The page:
And think about it: when the focus is on children in the Mass, and when the catechesis is limited to at best a 2nd-grade level, what is the message to the teen-age crowd? “Been there, done that”, is what I’m thinking. It seems to me that the teens will see “church” as something for kids, something they themselves have outgrown.

Well…that is, unless there’s Wednesday night basketball religious education provided for the high school crowd (during which nothing controversial is discusses for fear of offending the parents).

De Marco adds:

It is not true that "well formed" young people will for this reason be good adults. Over the years, the young person is powerfully "socialized" by processes of identification and emulation, by new knowledge and communication communities, by unexpected possibilities of self-realization, all mediated by adults; who will help him to increase his understanding of the faith in parallel?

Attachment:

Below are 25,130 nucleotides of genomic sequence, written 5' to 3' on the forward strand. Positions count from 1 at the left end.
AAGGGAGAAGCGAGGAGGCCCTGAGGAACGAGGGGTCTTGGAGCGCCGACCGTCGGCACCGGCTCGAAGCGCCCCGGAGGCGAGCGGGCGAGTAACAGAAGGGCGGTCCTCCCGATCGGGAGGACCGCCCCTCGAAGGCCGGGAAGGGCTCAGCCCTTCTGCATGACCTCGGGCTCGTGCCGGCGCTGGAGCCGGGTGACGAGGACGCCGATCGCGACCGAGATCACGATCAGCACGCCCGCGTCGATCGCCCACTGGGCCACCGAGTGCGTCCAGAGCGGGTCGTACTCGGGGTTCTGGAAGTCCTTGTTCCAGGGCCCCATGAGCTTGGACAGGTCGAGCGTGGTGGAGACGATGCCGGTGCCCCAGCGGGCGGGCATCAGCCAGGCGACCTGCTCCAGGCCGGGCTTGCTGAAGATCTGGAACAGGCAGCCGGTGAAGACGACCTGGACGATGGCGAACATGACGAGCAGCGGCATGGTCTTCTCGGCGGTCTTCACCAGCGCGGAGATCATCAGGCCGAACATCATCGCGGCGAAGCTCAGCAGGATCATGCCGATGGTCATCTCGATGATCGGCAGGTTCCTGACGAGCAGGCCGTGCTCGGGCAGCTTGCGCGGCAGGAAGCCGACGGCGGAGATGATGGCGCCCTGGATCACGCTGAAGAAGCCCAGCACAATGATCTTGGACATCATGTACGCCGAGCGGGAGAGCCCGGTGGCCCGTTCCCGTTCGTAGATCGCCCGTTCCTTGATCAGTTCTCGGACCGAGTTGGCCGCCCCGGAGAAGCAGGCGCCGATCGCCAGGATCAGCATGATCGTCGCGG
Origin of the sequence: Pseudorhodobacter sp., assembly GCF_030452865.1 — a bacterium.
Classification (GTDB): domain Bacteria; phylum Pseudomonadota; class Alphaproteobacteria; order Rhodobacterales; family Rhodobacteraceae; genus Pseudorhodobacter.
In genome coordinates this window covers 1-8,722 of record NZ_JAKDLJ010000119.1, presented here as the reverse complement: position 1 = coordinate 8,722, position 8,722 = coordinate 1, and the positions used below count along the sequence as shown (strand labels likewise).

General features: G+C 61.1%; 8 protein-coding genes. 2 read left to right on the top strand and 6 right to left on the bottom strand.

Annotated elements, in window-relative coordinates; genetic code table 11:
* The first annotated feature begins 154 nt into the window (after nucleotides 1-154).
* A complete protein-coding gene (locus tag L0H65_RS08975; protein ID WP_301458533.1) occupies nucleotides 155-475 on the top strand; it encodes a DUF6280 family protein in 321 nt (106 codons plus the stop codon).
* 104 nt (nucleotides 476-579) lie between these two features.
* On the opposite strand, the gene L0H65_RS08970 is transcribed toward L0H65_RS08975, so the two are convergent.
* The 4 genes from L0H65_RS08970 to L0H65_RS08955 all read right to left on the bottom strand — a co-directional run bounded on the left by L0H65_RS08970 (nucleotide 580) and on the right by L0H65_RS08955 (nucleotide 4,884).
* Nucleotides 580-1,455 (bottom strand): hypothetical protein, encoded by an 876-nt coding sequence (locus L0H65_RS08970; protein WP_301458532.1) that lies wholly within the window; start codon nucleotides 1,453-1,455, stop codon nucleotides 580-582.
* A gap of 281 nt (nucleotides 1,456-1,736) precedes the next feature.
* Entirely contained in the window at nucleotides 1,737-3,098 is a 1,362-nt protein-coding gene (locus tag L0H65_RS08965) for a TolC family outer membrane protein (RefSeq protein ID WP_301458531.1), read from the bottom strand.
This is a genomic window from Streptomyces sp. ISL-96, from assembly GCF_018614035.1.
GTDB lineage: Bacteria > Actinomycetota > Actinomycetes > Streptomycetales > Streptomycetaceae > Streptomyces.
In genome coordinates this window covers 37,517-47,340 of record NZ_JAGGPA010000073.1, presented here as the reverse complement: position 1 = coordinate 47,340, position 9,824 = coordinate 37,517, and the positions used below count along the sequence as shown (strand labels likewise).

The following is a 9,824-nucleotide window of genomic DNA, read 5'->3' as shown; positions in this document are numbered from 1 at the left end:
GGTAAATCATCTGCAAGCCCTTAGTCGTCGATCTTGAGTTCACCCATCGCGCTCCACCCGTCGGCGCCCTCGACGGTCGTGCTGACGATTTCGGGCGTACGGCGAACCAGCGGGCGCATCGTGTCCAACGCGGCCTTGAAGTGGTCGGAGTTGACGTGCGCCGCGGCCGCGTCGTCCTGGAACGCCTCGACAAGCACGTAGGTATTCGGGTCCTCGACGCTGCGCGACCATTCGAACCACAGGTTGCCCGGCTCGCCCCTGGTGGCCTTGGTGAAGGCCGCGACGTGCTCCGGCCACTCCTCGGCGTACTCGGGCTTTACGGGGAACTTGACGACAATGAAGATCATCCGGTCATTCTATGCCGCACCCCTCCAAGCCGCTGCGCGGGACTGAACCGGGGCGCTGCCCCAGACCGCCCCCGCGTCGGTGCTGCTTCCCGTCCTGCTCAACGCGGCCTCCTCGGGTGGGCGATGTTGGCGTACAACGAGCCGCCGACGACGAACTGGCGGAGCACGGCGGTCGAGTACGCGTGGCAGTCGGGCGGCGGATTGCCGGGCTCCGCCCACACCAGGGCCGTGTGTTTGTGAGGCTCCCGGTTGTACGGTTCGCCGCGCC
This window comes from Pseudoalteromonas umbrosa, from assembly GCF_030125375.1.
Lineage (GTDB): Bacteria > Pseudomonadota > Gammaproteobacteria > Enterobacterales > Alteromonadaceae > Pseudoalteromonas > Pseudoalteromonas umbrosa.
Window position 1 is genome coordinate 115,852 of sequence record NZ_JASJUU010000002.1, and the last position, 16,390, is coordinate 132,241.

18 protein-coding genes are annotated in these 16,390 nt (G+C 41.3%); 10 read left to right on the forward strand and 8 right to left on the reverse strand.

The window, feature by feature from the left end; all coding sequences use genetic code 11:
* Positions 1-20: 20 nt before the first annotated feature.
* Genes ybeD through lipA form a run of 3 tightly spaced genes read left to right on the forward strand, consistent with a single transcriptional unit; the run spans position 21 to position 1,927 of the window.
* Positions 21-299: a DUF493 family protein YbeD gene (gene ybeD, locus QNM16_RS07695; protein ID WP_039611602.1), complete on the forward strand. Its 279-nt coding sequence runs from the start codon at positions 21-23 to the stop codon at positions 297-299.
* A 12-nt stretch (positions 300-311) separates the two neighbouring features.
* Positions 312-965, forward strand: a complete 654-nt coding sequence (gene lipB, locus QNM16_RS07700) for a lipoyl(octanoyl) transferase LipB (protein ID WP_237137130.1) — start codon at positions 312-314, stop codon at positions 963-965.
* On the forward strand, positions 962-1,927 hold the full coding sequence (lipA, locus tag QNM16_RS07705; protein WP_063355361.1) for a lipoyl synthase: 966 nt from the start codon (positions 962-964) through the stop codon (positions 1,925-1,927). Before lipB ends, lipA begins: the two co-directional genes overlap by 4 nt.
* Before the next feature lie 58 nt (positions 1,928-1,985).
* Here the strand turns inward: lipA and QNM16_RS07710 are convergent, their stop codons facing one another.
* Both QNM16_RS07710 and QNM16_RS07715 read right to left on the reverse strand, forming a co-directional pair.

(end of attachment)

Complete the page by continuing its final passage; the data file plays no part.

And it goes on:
If the adults of reference today are not consistently led to confirm the Christian formation above all in themselves, as adults, then in intergenerational communication, the formation in the Catholic vision of the world offered today to adolescents in pastoral care is already at risk of failure.

Adults are in need of faith formation and religious education even more than their children – or they will not be able to pass on the faith!

In a recent post on the “Reverend Know-It-All” blog (which looks like it may have been removed…try here), Fr. Richard Simon talked about “Catholic education” in recent times, noting that

Catholic schools, by and large, have become failures themselves…Catholic schools have become inexpensive private schools for middle class people who have little or no interest in the Catholic faith, maintained at great expense by Catholic parishes. Catholic schools are, for the most part, over.